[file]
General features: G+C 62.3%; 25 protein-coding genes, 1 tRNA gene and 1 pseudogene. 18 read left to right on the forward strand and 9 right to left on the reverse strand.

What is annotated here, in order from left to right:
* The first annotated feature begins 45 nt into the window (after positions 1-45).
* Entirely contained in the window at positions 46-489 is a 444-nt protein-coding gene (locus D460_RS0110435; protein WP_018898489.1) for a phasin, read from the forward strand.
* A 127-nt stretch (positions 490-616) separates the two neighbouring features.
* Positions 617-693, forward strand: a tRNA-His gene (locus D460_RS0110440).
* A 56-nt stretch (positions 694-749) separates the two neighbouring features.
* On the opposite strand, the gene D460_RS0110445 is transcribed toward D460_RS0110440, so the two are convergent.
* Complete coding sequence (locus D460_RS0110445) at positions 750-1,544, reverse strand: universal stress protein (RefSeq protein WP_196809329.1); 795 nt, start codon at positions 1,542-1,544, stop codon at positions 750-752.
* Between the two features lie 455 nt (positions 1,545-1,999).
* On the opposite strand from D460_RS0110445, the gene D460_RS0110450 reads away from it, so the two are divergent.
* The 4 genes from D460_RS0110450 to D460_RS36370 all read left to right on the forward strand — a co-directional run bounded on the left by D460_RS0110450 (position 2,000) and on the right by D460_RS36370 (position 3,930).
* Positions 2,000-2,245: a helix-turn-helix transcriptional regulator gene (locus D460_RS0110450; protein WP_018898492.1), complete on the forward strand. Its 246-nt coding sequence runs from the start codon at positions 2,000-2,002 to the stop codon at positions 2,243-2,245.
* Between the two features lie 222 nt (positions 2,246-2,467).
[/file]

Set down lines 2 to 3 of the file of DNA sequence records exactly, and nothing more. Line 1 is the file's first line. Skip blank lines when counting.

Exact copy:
What is annotated here, in order from left to right:
* The first annotated feature begins 45 nt into the window (after positions 1-45).